BSN as entry into practice; why we decided against it. - page 7

by MunoRN

26,078 Views | 240 Comments

While hopefully avoiding stoking the ADN - BSN debate unnecessarily, I thought I'd share my experience with my state's consideration of BSN as entry into practice, as well as the BSN-in-10 initiative. About 3 years ago I sat... Read More


  1. 2
    Quote from PMFB-RN
    The same people who will defend associate's degrees to the death are often the same people who gripe about not being seen as a "professional."

    *** Interesting. I have not observed that, either in person or here on all nurses.
    Me either. I never took an account of the people on here who complain about not being seen as a professional to see if they were ADN or BSN. You?

    Quote from PMFB-RN
    Most of the people who go to the community college around here are going to be some sort of tech/assistant, or to be a welder, auto repairman, or just as a stepping stone to the University.

    *** Or nurses!


    I'm not sure that this person knows the difference between a community college and a vo-tech.


    Quote from PMFB-RN

    *** Wages are much preferable to salary.
    Agreed. I make more per hour as a nurse than I did as a mid-level associate attorney once you consider how many "unpaid" hours I spent working under salary. And when I'm done I get to hand off to another employee, say "Here ya go, GOOD LUCK!," go home and RELAX.
    nursel56 and PMFB-RN like this.
  2. 0
    Quote from SummitAP
    Then, in the name of financial and personal success, consider this:

    In my state and many many others, the average job search time for ASN NG RNs is twice as long, a year or more, vs BSN new grads. That and the jobs available for ASN NGs are usually not higher paying hospital jobs. It may take many ASN NGs 2-3 years to get into a hospital job. Many more ASN NGs become unhirable "stale grads" than do BSN grads.
    I'd be interested to see the statistics on this from your and "many many other" states.
  3. 0
    In my area
    a) it takes 1 more semester to get your BSN over your ADN, and both were equally affordable when factoring in grants and scholarships.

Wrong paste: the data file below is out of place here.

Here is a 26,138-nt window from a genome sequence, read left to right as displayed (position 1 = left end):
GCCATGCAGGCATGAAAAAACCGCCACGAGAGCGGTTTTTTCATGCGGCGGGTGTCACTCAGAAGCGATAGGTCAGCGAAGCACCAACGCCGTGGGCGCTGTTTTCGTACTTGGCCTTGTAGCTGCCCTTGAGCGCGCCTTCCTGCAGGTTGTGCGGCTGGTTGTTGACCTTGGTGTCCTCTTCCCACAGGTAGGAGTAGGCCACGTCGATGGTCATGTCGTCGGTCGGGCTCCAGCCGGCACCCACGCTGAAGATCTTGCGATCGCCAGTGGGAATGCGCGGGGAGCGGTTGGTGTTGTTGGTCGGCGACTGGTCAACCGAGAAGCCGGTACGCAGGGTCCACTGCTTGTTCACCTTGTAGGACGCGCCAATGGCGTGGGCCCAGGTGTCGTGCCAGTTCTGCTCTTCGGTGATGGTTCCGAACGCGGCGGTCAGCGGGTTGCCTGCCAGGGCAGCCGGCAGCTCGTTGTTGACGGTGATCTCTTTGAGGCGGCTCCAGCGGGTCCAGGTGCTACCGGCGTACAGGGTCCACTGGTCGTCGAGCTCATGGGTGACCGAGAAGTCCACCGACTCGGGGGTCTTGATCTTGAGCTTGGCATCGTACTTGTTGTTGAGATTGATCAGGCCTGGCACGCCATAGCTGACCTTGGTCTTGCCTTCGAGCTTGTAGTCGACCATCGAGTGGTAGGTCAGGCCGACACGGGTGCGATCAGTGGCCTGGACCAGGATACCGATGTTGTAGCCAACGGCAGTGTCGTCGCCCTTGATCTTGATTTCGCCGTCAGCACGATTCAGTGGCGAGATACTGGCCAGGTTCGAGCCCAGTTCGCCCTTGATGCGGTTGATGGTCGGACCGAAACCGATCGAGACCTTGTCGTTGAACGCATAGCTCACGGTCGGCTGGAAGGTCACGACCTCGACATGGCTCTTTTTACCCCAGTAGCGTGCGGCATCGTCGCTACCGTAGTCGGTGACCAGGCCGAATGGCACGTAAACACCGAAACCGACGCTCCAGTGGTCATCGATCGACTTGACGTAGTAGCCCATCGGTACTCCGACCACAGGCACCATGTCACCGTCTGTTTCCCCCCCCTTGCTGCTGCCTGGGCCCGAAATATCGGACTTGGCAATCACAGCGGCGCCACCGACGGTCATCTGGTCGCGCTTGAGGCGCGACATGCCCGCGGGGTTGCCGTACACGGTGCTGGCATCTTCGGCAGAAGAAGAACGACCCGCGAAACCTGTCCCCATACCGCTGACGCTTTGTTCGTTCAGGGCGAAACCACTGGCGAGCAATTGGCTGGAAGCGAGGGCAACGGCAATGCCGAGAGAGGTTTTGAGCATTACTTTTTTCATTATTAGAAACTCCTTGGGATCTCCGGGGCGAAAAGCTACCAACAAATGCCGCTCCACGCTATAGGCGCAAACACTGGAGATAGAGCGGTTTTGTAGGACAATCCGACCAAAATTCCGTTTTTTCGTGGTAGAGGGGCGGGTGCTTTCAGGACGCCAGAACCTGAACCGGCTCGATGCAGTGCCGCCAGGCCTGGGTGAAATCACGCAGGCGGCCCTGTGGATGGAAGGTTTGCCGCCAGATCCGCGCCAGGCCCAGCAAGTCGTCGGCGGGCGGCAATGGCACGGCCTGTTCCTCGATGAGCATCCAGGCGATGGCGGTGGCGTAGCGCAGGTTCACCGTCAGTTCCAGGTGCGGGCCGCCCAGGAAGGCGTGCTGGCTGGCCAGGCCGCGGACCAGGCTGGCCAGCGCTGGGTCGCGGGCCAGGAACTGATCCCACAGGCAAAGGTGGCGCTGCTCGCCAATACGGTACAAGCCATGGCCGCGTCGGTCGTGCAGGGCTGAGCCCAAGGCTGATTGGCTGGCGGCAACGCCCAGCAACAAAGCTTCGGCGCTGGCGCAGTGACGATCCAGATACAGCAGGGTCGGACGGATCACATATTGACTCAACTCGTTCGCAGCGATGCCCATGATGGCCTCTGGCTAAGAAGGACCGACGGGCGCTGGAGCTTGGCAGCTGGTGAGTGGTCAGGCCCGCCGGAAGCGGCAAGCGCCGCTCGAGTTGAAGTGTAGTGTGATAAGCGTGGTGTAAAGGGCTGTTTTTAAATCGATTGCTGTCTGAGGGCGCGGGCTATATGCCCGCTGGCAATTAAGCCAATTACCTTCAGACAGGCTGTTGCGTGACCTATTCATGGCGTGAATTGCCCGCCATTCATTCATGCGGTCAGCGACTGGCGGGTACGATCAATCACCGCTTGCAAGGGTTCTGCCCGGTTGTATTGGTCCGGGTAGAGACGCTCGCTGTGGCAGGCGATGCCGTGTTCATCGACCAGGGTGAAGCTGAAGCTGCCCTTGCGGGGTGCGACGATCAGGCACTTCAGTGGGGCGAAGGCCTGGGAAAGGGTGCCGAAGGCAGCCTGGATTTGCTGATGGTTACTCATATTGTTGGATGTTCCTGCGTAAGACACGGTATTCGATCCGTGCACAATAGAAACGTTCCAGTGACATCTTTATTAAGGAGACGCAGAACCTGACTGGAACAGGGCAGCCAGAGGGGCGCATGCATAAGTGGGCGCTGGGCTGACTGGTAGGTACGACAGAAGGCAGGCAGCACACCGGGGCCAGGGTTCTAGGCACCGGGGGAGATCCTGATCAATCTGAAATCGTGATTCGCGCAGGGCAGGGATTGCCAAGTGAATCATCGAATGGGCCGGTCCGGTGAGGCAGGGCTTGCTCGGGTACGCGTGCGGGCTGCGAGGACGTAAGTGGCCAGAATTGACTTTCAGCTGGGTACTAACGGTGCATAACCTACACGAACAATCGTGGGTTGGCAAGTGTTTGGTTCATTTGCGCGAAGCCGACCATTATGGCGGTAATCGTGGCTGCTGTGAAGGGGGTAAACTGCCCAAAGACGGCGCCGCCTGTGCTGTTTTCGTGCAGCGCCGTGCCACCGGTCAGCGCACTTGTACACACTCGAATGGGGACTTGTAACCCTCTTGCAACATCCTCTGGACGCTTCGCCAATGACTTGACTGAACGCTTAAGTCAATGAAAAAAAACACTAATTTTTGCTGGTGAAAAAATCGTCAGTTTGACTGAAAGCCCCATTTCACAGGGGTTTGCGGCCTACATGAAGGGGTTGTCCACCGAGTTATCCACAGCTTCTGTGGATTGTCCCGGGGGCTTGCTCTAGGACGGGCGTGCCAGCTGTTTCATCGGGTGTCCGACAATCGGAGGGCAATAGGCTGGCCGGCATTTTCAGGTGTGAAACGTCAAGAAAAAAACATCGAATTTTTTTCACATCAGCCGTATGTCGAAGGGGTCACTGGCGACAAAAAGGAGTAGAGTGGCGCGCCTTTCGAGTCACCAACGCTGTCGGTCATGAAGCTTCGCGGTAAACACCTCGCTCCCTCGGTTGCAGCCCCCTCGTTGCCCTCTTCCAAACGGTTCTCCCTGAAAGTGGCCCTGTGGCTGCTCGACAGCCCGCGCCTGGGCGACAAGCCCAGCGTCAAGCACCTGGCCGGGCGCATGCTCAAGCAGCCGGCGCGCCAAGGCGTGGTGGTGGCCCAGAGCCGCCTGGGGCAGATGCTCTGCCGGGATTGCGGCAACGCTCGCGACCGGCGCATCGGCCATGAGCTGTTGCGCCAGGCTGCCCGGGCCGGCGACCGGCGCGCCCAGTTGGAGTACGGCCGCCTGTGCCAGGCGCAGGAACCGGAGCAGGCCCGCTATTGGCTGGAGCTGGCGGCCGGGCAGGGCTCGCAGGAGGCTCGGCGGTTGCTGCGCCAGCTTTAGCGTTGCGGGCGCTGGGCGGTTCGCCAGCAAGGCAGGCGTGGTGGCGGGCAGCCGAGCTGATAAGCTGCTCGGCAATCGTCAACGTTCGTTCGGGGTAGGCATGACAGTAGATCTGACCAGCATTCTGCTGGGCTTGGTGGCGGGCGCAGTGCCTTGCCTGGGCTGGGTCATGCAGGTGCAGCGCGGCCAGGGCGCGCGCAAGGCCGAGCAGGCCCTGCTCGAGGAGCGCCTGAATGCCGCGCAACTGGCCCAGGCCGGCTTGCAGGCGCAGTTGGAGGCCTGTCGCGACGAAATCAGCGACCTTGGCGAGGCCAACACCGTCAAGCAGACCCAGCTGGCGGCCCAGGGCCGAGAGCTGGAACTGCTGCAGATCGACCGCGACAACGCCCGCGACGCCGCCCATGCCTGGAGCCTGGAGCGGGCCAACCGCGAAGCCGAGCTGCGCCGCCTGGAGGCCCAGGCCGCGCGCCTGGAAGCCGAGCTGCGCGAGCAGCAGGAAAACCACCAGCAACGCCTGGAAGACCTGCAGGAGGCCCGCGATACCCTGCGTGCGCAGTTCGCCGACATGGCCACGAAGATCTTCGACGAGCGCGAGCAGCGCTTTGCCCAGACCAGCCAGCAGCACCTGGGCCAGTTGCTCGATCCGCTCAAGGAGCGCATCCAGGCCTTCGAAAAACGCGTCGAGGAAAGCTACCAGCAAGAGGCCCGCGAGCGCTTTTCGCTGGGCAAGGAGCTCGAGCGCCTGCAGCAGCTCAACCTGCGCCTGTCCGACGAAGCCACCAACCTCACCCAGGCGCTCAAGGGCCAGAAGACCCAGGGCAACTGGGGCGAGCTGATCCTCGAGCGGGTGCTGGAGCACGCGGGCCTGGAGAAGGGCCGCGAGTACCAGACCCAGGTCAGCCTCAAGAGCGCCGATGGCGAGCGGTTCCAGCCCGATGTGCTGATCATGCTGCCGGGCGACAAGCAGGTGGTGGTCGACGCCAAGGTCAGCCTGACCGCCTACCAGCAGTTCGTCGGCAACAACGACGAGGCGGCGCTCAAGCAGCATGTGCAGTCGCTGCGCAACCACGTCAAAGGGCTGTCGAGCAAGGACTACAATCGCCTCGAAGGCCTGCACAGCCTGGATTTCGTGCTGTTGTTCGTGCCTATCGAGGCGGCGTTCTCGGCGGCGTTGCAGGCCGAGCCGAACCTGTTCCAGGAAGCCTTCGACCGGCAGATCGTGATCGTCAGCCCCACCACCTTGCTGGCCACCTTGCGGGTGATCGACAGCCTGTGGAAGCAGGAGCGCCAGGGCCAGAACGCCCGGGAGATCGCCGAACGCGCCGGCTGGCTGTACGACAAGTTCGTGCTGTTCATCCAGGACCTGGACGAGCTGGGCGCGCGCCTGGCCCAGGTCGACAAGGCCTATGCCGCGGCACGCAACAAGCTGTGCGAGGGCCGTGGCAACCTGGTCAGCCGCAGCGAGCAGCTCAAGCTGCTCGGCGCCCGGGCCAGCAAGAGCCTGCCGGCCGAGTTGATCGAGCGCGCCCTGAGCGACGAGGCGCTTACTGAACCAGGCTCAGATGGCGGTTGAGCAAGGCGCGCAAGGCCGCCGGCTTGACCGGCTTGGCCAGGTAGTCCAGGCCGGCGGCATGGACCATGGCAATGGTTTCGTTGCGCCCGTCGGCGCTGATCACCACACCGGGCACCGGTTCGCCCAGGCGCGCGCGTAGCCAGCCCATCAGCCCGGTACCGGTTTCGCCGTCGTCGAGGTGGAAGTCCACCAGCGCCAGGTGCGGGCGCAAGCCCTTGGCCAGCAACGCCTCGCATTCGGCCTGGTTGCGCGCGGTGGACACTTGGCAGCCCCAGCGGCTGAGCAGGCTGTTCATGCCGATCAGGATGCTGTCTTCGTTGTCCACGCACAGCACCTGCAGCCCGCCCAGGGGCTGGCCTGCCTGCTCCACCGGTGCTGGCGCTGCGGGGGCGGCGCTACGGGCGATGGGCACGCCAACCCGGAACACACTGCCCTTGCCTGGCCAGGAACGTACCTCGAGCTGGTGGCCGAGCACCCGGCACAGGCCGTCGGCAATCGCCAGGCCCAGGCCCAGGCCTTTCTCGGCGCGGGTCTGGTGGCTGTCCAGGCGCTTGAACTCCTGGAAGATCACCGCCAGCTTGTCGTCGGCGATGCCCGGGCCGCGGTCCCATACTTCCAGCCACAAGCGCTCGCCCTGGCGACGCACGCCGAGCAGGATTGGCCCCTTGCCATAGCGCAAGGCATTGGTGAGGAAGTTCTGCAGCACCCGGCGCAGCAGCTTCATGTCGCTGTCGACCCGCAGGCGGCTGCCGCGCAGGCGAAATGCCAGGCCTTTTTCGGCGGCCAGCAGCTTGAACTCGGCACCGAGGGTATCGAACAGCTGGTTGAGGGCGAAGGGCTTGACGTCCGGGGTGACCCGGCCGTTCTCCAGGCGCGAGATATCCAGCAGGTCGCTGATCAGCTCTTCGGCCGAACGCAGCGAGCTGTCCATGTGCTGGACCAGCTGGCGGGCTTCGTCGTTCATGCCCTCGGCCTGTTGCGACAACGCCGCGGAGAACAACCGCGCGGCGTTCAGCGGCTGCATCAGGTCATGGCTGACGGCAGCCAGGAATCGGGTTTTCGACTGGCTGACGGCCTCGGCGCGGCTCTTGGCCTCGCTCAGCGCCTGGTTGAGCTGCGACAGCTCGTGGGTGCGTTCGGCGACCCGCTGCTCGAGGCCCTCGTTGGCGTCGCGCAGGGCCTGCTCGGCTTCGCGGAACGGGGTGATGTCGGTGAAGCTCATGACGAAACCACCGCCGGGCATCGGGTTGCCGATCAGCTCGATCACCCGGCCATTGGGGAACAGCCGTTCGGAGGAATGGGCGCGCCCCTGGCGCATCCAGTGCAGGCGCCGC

b) the BSN can be earned in a total shorter amount of time.
    c) the last thing I want to think about as a new grad is turning around and going back for more school.

    Hospitals in my area are going Magnet, and while I do not think this improves patient care, having the BSN gives you
    better job outcomes over the abundance of ADN programs in the area.
  4. 4
    Quote from dirtyhippiegirl
    ADNs have a much harder time finding employment, especially hospital employment, in my neck of the woods than BSNs do. The largest academic hospital in the area won't be hiring ADNs at all starting in January.
    Again, there are those for whom a BSN is an obvious choice; those who intend to move on beyond a BSN for instance, or those who want to work at many of the "largest academic hospitals", as you pointed out. The universities on which these hospitals are based, are selling a product that could potentially have trouble competing in the marketplace by itself, so some manipulation of the market is needed. For those institutions that both sell the product and essentially buy the product back, there is the opportunity to manipulate demand by saying they will only buy the product they produced. Sort of like if you own a hospital owned by Dickies scrubs, what brand of scrubs do think they will require that you wear?

    I don't really fault BSN programs for this, it's supply and demand and they need demand for their product. I do think it's worthwhile for us as Nurses to understand the reasoning behind this to help us make informed choices.
  5. 1
    MunroRN, your contention that only hospitals affiliated with BSN granting Universities prefer BSN's not only sounds like a conspiracy theory, it doesn't reflect reality.